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We spent almost two hours in the bar and had a grand time.Eventually most of the other patrons left, the bartender got naked, and even the waitress took off her top.

Most writers struggle, returning to the first line of a novel, memoir, story, poem, or personal essay again and again, continuing to rework the opening line even after the rest of the piece is done. Lie so enormously that your lie makes readers suspicious, like Shirley Jackson did when she set an excessively bright, happy, “everything’s perfect here” tone with the first line of her short story “The Lottery.” starts off like a typical opening sentence but ends with an unexpected twist, giving readers a creepy, “I’m missing something here” feeling.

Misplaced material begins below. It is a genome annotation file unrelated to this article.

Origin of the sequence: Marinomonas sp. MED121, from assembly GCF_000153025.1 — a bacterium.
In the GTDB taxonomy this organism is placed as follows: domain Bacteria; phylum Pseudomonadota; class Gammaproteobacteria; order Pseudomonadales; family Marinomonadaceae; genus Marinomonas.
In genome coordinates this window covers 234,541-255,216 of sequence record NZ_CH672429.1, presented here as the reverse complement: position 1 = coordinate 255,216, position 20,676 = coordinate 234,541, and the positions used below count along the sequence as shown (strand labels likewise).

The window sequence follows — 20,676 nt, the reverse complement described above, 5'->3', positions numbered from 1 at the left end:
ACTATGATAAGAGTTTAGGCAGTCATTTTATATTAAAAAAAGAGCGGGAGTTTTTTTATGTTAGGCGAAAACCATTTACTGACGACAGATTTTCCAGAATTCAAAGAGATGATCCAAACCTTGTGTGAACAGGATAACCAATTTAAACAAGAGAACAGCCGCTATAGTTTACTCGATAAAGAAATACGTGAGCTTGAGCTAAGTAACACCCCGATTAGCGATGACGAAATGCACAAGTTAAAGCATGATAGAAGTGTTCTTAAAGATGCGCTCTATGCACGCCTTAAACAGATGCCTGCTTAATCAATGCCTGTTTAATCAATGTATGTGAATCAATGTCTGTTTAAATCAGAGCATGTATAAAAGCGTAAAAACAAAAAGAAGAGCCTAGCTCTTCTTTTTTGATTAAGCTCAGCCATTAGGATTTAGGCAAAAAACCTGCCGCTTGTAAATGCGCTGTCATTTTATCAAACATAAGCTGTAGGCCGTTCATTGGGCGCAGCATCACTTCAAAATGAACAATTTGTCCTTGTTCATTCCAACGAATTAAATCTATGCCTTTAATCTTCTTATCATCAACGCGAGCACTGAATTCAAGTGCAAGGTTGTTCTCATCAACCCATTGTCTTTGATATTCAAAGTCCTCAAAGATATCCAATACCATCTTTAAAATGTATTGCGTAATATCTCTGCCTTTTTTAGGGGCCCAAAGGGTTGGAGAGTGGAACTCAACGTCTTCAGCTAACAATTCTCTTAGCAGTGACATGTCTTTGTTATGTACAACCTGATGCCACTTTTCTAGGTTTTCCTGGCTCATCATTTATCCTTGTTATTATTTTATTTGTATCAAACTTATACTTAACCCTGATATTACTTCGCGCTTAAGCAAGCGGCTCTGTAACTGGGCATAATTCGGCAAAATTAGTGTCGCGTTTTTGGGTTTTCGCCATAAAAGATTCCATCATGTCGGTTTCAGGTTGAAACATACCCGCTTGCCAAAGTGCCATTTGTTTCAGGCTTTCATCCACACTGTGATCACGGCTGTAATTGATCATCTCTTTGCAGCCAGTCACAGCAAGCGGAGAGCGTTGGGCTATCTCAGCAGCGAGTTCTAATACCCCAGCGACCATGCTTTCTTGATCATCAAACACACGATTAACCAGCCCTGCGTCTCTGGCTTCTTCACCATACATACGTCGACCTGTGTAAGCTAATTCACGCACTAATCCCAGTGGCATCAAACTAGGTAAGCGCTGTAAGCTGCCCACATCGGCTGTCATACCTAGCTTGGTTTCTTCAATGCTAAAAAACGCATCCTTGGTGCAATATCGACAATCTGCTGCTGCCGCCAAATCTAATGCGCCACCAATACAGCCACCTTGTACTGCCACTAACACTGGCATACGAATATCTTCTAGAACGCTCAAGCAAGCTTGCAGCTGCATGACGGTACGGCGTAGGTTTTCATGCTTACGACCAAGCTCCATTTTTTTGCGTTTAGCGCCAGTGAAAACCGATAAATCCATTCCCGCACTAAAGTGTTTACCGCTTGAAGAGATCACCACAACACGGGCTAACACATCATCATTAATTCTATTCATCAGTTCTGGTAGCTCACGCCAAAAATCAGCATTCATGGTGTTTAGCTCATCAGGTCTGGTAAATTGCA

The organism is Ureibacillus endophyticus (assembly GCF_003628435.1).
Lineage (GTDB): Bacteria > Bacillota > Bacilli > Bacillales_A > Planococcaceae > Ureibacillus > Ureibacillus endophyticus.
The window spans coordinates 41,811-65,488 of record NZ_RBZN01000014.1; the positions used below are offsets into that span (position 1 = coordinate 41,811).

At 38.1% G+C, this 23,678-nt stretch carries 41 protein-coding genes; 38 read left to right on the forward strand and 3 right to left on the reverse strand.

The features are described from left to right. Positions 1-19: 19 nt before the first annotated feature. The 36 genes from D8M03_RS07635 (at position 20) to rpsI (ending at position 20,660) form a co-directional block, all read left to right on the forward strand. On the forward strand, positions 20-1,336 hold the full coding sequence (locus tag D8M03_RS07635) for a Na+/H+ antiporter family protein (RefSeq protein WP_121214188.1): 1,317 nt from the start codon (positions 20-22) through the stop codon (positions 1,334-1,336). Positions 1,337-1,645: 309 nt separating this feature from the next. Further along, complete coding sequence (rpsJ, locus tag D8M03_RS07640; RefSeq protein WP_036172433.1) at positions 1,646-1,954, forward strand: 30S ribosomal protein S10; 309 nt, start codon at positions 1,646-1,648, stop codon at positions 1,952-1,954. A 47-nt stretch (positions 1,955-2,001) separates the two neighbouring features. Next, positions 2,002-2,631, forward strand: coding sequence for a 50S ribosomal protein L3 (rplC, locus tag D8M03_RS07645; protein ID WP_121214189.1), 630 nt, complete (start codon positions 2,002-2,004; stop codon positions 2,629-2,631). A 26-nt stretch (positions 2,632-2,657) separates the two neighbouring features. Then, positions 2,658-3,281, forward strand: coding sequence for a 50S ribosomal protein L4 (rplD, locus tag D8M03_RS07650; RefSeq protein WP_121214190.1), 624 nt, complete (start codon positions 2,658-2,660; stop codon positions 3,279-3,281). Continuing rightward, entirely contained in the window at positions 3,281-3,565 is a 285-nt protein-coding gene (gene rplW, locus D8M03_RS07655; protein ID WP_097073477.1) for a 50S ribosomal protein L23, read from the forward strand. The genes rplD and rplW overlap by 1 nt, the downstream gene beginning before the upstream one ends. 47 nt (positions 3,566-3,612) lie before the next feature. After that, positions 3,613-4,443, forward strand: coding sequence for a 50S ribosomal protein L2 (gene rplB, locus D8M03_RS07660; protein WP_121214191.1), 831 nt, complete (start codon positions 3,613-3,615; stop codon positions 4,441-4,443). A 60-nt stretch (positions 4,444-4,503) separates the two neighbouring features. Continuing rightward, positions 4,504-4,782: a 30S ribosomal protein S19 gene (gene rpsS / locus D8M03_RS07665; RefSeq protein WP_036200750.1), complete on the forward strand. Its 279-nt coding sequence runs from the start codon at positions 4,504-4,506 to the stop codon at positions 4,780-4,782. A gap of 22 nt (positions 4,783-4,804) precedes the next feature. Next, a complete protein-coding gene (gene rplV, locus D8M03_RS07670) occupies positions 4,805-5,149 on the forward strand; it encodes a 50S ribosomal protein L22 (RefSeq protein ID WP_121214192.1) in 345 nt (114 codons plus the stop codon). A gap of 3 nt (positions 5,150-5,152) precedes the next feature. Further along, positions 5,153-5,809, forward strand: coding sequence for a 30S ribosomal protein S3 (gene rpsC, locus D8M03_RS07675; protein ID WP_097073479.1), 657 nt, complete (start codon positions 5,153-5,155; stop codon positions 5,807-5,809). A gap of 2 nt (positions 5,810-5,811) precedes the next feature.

To help inspire you (and give your muse a nudge), here are some examples of first lines from literature (poems, short stories, and novels) that offer great insight into opening line techniques. (And in a few lines, we also get an even creepier “I’m being watched” feeling too.) Put your characters at odds with one another.

Sometimes, your first line will be the last one you write!

QUESTION: What’s the first line of your work-in-progress?

Then you’ll love the many other ways Writer’s Relief can help! The first line of Haruki Murakami’s short story “The Second Bakery Attack” multitasks by not only giving us a bit of friction between characters, but it also has the added bonus of making us go, “Huh?